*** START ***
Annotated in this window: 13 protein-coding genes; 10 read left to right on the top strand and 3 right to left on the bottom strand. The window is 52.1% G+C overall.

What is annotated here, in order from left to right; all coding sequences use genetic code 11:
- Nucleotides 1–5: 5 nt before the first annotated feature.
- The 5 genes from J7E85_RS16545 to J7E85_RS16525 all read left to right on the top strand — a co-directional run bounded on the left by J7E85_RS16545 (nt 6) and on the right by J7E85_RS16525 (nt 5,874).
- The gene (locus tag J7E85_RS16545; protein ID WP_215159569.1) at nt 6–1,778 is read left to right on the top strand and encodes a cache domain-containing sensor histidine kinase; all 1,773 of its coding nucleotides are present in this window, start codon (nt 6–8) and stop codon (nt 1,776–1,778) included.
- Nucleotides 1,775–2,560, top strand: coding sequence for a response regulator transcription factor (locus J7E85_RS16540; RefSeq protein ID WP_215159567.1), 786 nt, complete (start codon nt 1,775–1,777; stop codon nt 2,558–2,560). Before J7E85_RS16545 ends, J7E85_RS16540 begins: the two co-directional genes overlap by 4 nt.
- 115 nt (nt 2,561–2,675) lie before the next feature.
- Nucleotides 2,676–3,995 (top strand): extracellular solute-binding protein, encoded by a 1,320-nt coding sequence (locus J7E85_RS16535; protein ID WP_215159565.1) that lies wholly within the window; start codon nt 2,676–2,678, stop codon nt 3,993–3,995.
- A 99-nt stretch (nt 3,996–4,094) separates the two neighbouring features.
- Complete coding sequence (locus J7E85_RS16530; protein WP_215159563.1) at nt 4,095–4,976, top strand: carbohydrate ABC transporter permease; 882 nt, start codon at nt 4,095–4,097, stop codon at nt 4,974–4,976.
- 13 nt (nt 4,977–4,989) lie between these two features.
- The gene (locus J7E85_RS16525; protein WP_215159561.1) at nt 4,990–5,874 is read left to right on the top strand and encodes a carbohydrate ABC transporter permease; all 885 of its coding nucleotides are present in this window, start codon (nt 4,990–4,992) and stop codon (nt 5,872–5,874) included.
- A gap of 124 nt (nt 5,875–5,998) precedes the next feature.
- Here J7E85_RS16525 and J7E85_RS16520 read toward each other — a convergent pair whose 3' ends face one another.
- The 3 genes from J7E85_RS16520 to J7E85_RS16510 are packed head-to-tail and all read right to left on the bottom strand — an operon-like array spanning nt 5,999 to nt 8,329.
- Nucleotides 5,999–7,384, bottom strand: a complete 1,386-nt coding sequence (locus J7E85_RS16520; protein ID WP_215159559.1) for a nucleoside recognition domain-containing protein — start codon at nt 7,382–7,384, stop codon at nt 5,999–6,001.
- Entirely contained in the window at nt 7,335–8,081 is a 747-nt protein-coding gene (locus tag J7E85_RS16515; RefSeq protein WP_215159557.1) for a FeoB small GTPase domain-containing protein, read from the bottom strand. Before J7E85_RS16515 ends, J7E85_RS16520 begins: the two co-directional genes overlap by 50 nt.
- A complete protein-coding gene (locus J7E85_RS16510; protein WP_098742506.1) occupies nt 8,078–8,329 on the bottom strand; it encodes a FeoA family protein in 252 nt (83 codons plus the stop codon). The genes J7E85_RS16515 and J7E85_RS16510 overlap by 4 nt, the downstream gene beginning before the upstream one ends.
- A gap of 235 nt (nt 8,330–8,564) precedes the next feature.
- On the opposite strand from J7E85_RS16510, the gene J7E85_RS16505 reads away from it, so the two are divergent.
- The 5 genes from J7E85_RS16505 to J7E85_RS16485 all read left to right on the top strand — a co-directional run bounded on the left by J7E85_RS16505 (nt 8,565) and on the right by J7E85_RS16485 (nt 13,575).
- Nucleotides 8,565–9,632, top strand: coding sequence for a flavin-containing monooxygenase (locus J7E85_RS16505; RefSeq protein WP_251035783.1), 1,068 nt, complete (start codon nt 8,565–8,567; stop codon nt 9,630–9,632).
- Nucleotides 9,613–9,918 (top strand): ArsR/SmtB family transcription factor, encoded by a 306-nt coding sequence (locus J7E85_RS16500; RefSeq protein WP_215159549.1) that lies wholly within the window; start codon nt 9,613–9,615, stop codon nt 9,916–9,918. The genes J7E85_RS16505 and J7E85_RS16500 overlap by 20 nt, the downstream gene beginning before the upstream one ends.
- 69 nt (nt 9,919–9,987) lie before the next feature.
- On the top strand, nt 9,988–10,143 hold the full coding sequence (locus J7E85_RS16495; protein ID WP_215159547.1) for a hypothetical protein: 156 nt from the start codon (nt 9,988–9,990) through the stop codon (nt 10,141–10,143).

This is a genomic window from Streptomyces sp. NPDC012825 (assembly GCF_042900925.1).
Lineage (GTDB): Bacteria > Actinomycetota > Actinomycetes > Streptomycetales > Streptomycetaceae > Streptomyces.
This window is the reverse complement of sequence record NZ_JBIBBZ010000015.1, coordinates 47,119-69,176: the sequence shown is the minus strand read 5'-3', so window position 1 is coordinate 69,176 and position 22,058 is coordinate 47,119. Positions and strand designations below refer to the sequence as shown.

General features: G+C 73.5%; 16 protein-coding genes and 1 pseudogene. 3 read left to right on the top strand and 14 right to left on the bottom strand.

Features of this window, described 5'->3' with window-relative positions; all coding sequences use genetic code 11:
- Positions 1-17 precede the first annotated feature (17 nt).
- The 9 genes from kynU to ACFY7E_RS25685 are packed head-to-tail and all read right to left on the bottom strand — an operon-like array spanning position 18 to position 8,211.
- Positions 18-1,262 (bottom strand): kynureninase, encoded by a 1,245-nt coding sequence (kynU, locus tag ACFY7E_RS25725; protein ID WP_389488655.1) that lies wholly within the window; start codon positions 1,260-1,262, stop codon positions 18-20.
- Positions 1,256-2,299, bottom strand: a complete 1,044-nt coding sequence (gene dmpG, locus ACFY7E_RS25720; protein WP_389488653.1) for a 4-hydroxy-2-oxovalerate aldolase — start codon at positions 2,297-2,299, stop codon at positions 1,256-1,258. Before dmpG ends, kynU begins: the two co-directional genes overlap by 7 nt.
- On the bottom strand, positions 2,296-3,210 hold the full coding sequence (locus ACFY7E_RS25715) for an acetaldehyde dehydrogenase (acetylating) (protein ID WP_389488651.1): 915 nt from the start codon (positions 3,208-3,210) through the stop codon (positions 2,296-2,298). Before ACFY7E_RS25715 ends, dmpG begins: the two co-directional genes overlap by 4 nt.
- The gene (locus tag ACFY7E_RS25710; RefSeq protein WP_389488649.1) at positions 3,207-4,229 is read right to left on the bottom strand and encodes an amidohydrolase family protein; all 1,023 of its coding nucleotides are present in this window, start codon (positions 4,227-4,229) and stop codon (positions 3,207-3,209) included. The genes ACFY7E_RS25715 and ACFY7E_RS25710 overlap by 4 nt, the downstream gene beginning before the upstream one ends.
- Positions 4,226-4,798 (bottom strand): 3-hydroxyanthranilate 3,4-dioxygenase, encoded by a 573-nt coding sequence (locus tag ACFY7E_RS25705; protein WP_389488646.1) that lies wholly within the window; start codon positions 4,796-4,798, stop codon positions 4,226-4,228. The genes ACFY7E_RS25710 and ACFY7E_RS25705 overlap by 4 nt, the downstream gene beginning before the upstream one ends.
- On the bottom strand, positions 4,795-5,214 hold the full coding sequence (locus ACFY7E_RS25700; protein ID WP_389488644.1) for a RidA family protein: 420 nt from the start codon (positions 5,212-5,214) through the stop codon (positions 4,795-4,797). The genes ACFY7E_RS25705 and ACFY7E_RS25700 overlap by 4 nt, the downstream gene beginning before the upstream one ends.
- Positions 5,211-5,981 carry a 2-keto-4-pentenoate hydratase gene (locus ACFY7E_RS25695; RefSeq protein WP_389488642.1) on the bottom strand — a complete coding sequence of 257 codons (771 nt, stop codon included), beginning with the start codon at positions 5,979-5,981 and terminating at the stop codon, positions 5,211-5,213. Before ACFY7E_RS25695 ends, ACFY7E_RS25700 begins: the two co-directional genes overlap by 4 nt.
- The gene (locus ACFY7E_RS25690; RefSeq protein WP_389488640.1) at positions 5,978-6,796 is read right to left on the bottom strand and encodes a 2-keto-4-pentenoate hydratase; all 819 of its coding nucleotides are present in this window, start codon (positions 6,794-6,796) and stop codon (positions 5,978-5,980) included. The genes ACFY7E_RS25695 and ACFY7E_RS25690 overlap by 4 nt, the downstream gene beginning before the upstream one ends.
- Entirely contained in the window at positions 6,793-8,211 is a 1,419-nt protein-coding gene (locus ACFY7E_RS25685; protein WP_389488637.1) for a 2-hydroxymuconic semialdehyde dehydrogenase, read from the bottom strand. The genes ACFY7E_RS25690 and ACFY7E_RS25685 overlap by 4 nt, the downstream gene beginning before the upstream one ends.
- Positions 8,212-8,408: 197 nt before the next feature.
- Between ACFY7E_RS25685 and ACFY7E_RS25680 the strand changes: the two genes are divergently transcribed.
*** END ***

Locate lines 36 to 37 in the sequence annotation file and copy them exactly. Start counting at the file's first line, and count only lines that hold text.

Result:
- The gene (locus tag ACFY7E_RS25710; RefSeq protein WP_389488649.1) at positions 3,207-4,229 is read right to left on the bottom strand and encodes an amidohydrolase family protein; all 1,023 of its coding nucleotides are present in this window, start codon (positions 4,227-4,229) and stop codon (positions 3,207-3,209) included. The genes ACFY7E_RS25715 and ACFY7E_RS25710 overlap by 4 nt, the downstream gene beginning before the upstream one ends.
- Positions 4,226-4,798 (bottom strand): 3-hydroxyanthranilate 3,4-dioxygenase, encoded by a 573-nt coding sequence (locus tag ACFY7E_RS25705; protein WP_389488646.1) that lies wholly within the window; start codon positions 4,796-4,798, stop codon positions 4,226-4,228. The genes ACFY7E_RS25710 and ACFY7E_RS25705 overlap by 4 nt, the downstream gene beginning before the upstream one ends.